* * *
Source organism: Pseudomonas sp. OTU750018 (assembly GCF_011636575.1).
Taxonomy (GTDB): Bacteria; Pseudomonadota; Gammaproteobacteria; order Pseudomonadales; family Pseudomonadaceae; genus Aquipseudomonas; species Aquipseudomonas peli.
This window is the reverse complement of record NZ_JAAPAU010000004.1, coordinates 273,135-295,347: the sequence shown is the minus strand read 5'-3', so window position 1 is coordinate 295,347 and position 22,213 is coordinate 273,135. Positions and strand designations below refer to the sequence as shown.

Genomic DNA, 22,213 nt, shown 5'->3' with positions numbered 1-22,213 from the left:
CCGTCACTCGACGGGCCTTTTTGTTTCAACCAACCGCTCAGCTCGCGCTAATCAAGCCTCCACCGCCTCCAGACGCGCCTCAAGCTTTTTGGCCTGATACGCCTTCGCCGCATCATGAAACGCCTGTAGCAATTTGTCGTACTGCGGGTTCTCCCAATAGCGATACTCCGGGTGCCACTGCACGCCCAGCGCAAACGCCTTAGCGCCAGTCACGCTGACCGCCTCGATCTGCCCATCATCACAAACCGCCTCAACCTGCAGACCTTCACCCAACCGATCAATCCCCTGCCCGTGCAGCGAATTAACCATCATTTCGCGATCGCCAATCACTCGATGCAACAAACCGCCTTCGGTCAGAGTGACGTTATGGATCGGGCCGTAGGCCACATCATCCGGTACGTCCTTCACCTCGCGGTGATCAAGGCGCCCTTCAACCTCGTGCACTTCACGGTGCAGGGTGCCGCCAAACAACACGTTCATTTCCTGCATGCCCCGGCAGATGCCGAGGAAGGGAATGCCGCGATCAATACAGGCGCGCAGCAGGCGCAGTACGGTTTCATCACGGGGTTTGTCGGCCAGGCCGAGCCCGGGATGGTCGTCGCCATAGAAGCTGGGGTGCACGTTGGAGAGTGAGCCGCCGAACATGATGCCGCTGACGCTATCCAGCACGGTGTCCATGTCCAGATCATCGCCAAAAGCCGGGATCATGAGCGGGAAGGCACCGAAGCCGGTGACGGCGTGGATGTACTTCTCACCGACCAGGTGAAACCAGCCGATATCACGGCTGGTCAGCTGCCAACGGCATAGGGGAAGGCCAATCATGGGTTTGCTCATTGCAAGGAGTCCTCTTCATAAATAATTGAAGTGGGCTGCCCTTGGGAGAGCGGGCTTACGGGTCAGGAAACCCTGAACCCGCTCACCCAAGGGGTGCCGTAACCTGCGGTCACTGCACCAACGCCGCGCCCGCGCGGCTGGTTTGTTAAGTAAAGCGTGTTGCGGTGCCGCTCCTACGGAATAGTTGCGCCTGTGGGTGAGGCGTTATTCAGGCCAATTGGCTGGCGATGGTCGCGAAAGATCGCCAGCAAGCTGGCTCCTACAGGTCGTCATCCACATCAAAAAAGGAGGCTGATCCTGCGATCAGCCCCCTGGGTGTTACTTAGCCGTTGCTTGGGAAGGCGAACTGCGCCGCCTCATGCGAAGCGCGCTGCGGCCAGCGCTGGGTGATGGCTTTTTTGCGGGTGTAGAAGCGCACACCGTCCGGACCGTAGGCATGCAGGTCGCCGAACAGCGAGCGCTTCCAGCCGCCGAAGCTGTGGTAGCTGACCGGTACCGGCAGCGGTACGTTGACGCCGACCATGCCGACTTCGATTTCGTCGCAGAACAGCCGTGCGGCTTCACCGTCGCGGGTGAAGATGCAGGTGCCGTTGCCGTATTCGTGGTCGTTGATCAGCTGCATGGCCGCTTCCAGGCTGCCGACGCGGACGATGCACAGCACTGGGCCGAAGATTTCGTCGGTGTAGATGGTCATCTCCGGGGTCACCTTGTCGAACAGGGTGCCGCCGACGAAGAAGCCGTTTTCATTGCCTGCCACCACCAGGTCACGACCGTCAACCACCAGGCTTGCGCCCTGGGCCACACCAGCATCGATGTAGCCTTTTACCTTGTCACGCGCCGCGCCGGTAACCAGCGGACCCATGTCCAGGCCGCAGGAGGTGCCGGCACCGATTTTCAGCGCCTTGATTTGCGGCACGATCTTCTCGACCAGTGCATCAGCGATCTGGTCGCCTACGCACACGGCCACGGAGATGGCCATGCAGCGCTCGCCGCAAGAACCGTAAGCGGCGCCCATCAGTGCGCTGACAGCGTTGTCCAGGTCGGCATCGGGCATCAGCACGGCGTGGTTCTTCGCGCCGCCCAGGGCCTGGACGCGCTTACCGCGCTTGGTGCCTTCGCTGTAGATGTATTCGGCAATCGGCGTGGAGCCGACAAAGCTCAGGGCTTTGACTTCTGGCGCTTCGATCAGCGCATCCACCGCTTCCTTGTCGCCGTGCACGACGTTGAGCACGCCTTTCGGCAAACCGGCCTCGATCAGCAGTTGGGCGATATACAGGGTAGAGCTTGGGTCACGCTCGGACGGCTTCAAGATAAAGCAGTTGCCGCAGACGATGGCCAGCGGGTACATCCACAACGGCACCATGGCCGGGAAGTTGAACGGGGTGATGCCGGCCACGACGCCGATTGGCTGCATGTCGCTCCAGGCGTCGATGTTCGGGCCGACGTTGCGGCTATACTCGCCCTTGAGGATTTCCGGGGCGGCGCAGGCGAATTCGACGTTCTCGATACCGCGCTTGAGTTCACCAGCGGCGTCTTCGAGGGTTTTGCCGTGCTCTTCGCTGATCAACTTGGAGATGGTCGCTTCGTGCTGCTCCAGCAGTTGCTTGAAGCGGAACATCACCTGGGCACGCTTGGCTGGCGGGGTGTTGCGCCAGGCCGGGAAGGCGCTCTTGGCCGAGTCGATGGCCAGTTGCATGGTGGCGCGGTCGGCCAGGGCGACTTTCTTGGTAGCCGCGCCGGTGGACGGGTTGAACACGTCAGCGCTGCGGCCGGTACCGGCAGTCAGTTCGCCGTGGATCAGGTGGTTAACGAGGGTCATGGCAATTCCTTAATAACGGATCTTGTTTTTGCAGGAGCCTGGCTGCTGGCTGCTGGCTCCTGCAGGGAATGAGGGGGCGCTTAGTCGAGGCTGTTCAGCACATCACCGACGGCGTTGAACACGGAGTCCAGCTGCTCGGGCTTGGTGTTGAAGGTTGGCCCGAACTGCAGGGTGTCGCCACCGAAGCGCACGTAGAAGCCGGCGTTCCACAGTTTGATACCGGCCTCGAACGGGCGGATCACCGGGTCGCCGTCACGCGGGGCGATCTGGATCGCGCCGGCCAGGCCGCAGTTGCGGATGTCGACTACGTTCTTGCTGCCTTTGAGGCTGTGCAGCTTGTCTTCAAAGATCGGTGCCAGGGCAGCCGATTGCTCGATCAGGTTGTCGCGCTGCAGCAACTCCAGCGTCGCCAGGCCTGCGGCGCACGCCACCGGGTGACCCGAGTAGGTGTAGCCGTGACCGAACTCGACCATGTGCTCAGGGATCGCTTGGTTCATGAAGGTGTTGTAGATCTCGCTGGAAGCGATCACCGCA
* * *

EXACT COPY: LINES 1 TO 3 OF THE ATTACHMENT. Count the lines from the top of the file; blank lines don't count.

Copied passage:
Source organism: Pseudomonas sp. OTU750018 (assembly GCF_011636575.1).
Taxonomy (GTDB): Bacteria; Pseudomonadota; Gammaproteobacteria; order Pseudomonadales; family Pseudomonadaceae; genus Aquipseudomonas; species Aquipseudomonas peli.
This window is the reverse complement of record NZ_JAAPAU010000004.1, coordinates 273,135-295,347: the sequence shown is the minus strand read 5'-3', so window position 1 is coordinate 295,347 and position 22,213 is coordinate 273,135. Positions and strand designations below refer to the sequence as shown.